After a decade or so of attending the annual Japanese Classic Car Show, I've seen the number of Hondas in attendance continue to grow year after year. In more recent times, American Honda stepped up as a sponsor for the grassroots event that caters to old-school Japanese vehicles of all types, and the brand has become somewhat of a staple for show goers each year. You'll immediately recognize a few of the cars pictured below, being that they've attended the gathering for years; however, in addition you'll also notice some newer builds that made their way to JCCS's new location, still in Long Beach, but this time on Shoreline Drive.
Some of those newer builds are a result of JCCS loosening up the year/make guidelines that had been strictly enforced for years. Wanting to dedicate some real estate to more modern build examples, the 1985 cut-off was eliminated and a new cap of 1995 was put in place. This allows cars like the wildly popular EF/ED and EG/EH Civic, DC chassis Integra, newer model Accord families, the del Sol and more to take part in the event. Having been to so many of these events, it does feel a bit strange seeing the newer chassis in the mix as I've grown accustomed to the old CVCC-era chassis and S600s floating around the show. That's not to say that I don't appreciate it—the more Hondas the better in my eyes.
JCCS's grouping of vehicle makes at the show made it easy to spend time in your favorite section. I definitely missed a few cars while trying to grab the majority of Hondas along with the 400 or so other makes and models on display while the crowds poured in, but what I didn't pick up in photos you should be able to catch in the Facebook Live video I've added to this story.
This '71 Honda Vamos is a perfect example why I love attending JCCS year after year. Displayed in pristine condition, it's one of the rarest Hondas I'm likely to ever encounter.
The air-cooled two-cylinder is mounted mid-ship, and this one seemed to have all of the bells and whistles available at that time. At just 354 cc, it won't get you there quickly, but looks like a blast to cruise in.
I can recall when the second generation CRX first began popping up at JCCS and I definitely remember it feeling a little strange at that time as well, so maybe my whining about newer cars giving off a strange vibe for me is just a taste of deja vu.
Regardless, this CRX is an immediate trip down memory lane for me. This was a common style in SoCal in the early '90s, based on a nice set of wheels and a healthy drop. Performance-minded folks at that time might reach for an Akimoto intake, dual-tipped HKS exhaust, and Lightspeed header. If things got a little more serious, they might pick up that Gude cam they'd been eyeing and perhaps a set of Nology wires or, if the funds were there, they'd opt for that DRAG turbo kit.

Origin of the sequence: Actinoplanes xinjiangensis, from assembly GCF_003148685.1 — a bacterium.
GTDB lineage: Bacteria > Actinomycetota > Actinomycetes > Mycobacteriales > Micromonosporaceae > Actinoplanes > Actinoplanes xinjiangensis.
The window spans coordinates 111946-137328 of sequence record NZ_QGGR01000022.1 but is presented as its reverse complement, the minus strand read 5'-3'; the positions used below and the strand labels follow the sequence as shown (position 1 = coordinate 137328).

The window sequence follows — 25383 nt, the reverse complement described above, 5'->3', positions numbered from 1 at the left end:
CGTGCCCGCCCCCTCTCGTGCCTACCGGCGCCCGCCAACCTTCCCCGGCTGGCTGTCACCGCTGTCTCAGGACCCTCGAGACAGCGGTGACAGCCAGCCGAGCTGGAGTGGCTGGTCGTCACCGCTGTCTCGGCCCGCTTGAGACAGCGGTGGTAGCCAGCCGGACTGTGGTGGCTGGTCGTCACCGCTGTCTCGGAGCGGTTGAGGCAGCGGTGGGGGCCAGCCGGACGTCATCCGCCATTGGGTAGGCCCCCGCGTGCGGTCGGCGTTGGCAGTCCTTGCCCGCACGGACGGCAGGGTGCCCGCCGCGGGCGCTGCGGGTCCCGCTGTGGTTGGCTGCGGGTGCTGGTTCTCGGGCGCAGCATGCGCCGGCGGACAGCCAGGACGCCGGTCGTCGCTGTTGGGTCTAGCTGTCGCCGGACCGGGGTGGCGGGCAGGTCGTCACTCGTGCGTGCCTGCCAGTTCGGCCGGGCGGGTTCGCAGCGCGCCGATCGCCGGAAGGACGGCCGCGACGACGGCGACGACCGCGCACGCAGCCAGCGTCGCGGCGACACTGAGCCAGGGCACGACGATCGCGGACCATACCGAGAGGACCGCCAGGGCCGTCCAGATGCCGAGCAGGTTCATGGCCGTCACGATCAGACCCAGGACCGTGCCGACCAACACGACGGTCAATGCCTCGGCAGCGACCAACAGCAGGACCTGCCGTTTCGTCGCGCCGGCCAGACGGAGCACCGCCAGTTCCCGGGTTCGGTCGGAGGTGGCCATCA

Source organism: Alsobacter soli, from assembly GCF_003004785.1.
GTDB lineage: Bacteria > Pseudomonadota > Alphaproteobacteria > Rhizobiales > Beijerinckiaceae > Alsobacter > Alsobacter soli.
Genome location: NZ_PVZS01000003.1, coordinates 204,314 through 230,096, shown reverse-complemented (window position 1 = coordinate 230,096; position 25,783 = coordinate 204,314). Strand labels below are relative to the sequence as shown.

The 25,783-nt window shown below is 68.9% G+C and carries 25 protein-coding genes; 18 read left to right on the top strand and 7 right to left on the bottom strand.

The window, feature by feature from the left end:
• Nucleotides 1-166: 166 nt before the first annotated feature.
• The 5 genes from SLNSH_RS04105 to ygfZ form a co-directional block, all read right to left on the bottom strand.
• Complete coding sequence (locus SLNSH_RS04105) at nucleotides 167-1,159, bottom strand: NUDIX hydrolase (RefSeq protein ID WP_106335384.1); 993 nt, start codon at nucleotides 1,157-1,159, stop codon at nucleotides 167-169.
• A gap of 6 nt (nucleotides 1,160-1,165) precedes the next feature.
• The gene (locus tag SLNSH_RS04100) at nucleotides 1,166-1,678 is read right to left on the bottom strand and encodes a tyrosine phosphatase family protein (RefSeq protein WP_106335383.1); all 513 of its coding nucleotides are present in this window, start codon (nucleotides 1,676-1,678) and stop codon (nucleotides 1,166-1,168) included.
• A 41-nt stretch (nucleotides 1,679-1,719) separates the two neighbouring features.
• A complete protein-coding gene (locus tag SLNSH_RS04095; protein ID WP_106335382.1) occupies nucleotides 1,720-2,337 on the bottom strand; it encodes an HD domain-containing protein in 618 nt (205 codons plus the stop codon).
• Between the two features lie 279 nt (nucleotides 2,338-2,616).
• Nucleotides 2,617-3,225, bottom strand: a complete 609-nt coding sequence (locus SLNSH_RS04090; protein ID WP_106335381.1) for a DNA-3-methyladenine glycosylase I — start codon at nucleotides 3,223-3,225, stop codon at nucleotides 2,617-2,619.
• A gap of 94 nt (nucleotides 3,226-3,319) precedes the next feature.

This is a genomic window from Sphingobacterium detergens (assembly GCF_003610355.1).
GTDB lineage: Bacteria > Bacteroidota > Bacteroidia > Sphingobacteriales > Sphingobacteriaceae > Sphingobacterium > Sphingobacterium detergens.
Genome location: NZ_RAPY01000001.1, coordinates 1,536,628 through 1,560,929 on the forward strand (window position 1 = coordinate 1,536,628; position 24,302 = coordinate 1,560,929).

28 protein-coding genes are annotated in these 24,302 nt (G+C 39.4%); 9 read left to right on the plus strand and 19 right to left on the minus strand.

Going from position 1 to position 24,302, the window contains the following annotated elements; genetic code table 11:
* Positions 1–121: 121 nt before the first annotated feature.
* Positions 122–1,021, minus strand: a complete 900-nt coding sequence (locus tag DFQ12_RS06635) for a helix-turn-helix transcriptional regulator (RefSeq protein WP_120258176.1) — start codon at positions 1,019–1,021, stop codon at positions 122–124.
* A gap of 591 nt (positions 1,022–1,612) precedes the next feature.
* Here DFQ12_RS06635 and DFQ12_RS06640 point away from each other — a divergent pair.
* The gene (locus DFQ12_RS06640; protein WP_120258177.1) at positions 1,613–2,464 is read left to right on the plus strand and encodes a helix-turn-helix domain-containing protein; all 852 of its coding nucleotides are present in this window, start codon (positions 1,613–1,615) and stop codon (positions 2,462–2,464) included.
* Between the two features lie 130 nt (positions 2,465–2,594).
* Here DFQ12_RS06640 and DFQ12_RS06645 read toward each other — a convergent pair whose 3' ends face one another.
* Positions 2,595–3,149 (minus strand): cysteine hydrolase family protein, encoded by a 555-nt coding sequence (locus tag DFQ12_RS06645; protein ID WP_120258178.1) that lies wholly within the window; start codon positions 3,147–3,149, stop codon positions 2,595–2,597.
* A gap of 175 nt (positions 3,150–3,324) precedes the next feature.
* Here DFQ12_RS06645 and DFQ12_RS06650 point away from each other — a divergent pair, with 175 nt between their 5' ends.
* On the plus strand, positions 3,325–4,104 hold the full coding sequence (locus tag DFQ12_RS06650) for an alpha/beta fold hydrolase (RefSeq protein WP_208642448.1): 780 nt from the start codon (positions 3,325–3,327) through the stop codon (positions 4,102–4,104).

Take a late '70s Accord in outstanding condition and apply some '90s-era performance to it and you've got the nostalgic look with more modern power—the perfect combo.
The EA chassis Civic that your friend constantly refers to as an EF seems to have caught some momentum over the past few years. Extremely affordable but riddled with a lack of available OEM parts, finding one as nicely done as this example is extremely tough. It sits at a picture perfect ride height perched on classic Volk Racing 5/4s.
If you've attended a handful of meets or shows in SoCal or you live anywhere near this group of dedicated second gen. Integra owners, chances are you've seen them in person. They seemed to be at most events last year and even more so in 2018.
Rare wheels, OEM optional bits, and pieces that seem to get harder to find by the hour all backed by a general appreciation for the good stuff that the '90s-era enthusiast circle produced, these DA/DB2 diehards have made their mark.
Ok, it's not pretty, but it's not supposed to be. This is Honda's very first race car campaign and its based on a 1970 N600 chassis. With only 45hp it topped out at around 80mph (and it still got 40mpg) and try as it might, it wasn't able to finish the Baja 1000 due to constant CV joint issues that eventually broke the car's driver.
The car is now in the hands of the N600 Whisperer, Tim Mings—the same guy that was responsible for the Serial ONE N600 restoration unveiled at JCCS a few years ago. We're not sure if the plan is to restore or preserve this piece of history but it was pretty damn cool to see in person.
This DC2 might be a little too modern for your old-school senses but you have to think about just how rare a stock, unmolested, and clean title ITR has become. If we're talking about an event dedicated to classics, can the number of years on its title really hold it back from that designation?
On the flip side, this Type R has been modified extensively, the most obvious of which are the Mugen M7 wheels, front lip, and side skirts. The rear also received a bit of Mugen power with a pronounced wing, and just below, a CrowHouse bumper replaces the stock version.